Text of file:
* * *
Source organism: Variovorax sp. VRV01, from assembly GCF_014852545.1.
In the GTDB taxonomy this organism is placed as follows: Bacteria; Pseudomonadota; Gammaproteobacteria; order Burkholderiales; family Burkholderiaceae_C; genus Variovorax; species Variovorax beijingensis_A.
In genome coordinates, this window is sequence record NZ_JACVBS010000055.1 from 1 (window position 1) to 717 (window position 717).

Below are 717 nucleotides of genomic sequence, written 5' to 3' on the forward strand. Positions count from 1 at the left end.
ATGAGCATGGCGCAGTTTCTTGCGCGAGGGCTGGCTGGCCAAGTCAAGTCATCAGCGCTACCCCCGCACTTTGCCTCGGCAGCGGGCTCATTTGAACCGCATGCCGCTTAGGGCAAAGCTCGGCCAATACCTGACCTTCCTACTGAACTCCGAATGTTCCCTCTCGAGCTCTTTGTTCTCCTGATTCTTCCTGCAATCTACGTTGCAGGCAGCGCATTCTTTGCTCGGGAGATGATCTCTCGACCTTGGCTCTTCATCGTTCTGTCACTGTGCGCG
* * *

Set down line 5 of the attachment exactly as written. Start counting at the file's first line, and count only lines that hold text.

ATGAGCATGGCGCAGTTTCTTGCGCGAGGGCTGGCTGGCCAAGTCAAGTCATCAGCGCTACCCCCGCACTTTGCCTCGGCAGCGGGCTCATTTGAACCGCATGCCGCTTAGGGCAAAGCTCGGCCAATACCTGACCTTCCTACTGAACTCCGAATGTTCCCTCTCGAGCTCTTTGTTCTCCTGATTCTTCCTGCAATCTACGTTGCAGGCAGCGCATTCTTTGCTCGGGAGATGATCTCTCGACCTTGGCTCTTCATCGTTCTGTCACTGTGCGCG